These phenomena are highly evocative of Arias‘ nested networks of “criminal governance” (Arias 2006), but they also, and that is one remarkable contribution Gledhill makes at this point, create “deniable violence” (130). This term breaks down the dilemma of lacking accountability and systematic impunity to its smallest common denominator: deniability – a phenomenon all too often encountered within local, regional, national, but even supranational institutions. Gledhill’s insightful analysis goes another step further and takes into account how conditional cash-transfer programmes in Mexico’s south have, historically, sporadically been used as co-optative form of counter- insurgency – Gledhill links this to what Armando Bartra calls “counter-insurgent developmentalism” (136).
The overall structure of Gledhill’s book is thus convincing after all. After a theoretical introduction that provides readers with useful background information someone without much points of contact with social anthropology might lack, the author delves into the deeper complexities of problematic implications on the ground in both Brazil and Mexico. By consulting an extensive literature and smoothly translating existent findings into comparable contexts (for instance, building his arguments for Salvador de Bahía on what others have observed in Rio de Janeiro), Gledhill offers more than a meta-analysis: The large amount of his own field research is neatly embedded within this broad framework and thus completes the picture considerably. Therefore, in a potential weakness we find another core strength of this work: The broad range of secondary sources employed does not compromise originality; instead it provides the ground for it.
It is utterly worthwhile to pay close attention to the conclusions Gledhill offers in the final chapter of his book. Building on a phenomenon he observed before, particularly in southern Mexico, he strongly opposes the selective perception of actors involved with practices and programmes of development and pacification: As “attention […] tends to focus on the most visible forms of violence” (197), often only superficial remedies are offered that deliberately leave open gaps that are usually filled with additional, risk-inducing insecurity – security strategies, at this point, end up at cross-purposes with security. Speaking in more general terms it is as unsettling as alarming that programmes thus far put into practice “may prove as much part of the problem of achieving personal security as a solution to that problem” (197).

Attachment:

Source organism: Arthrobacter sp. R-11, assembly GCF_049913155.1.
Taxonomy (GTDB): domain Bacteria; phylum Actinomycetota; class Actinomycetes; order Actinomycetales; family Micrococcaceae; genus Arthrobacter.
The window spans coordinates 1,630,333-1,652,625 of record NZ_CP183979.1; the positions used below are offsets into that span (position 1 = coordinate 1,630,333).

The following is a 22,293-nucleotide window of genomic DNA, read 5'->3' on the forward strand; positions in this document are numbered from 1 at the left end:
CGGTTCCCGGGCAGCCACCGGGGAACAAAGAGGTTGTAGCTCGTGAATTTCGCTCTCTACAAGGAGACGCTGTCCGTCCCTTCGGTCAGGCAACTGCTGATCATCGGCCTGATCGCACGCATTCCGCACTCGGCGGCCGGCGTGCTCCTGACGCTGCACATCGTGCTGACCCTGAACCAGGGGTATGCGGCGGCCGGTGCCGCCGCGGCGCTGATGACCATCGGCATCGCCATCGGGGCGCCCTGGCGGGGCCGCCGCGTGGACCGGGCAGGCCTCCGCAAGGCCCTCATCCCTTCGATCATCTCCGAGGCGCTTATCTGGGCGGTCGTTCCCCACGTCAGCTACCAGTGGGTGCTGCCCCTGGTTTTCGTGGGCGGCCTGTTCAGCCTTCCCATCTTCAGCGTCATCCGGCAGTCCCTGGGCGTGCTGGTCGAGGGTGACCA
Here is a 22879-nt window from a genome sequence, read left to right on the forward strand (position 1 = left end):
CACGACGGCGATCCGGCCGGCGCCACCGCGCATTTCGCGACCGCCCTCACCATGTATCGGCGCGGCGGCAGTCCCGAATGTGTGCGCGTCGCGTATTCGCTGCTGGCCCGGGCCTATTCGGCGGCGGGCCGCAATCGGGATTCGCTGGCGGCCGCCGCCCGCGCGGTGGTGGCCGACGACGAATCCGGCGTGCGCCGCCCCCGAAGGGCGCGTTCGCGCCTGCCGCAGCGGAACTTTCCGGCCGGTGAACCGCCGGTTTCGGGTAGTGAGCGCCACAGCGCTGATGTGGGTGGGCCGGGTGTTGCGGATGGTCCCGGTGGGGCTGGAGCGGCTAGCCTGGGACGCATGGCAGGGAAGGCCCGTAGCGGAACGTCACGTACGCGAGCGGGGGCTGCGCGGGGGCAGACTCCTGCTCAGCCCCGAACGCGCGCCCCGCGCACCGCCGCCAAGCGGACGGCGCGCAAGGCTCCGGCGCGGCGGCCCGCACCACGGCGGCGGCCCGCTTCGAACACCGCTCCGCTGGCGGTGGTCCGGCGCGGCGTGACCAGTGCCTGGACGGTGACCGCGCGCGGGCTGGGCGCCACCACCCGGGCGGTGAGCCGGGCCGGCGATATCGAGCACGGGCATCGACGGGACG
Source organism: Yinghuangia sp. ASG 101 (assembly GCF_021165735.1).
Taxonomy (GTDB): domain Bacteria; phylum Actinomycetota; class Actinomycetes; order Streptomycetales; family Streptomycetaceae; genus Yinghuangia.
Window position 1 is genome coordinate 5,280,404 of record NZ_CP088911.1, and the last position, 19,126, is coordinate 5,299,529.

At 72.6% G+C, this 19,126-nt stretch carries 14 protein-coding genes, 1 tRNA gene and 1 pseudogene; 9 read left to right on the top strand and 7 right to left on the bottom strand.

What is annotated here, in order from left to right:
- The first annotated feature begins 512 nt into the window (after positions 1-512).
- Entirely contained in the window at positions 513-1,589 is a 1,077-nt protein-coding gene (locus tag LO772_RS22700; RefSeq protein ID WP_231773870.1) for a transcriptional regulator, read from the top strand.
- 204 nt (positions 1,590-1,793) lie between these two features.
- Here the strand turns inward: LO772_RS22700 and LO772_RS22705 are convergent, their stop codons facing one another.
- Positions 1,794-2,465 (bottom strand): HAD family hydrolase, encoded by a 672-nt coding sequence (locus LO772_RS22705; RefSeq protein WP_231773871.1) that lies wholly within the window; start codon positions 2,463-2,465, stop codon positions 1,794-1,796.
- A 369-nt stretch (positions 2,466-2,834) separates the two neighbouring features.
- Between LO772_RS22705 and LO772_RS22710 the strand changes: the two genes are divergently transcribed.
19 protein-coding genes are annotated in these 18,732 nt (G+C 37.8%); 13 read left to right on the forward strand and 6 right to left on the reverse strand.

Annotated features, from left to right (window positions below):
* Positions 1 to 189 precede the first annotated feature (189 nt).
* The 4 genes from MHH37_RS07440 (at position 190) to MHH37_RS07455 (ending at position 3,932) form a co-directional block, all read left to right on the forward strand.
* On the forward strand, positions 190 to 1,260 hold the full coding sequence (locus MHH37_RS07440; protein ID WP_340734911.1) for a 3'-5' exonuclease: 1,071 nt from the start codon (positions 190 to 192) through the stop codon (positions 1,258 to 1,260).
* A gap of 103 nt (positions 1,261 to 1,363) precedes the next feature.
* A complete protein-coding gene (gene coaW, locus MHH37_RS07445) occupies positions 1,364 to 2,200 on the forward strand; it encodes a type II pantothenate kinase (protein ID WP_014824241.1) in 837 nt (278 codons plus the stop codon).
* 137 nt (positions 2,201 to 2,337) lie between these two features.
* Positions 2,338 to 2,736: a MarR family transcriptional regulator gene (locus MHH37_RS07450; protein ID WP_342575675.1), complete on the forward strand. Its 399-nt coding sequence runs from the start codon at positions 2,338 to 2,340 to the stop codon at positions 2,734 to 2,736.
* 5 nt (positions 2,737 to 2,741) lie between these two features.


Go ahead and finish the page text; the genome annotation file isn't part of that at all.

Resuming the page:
Gledhill furthermore refers back to his initial theoretical application of accumulation by dispossession and derives a number of examples from his analysis. As the title of the book already suggests, there is a much larger dimension to the structures, the strategies, the strivings and the failings examined: At the receiving end resides, speaking with Marx, a dispossessed surplus population that is being displaced, extorted, left – in ambiguity, incertitude, insecurity. All of this, bringing together the findings from Brazil and Mexico, indeed “transcends the rural-urban distinction” (198). Poor segments of the population do get to feel the immediate impact of class- selective applications of law, the sweeping privatisation of security enforcement, and damaging aspects of globalisation such as the extortion of sovereignty by multinationals or the financialisation of development aid through institutions like the World Bank.
The author could have made institutional linkages somewhat more explicit, for example by further elaborating on the involvement of the UNDP with Brazilian proximity policing. Nevertheless he does touch upon the issue of transnational responsibility for the real effects neoliberal development agendas have and draws practical conclusions as well: On a local level, incentivisation policies (stressing the advantages of non-violence) seem to Gledhill more promising than counter-violence. On a global scale, with a critical stance over the persisting hegemonic influence of the US, he suggests a further deepening of pan-Southern alliances in the future. Rumour has it that development aid might be at odds with development, and that security strategies might in fact impede the creation of security. Gledhill, with “The New War on the Poor”, tears down the grapevine and confirms the rumour.
This essay was submitted in 2015 as part of an undergraduate course in Latin American Studies at University College Utrecht, The Netherlands.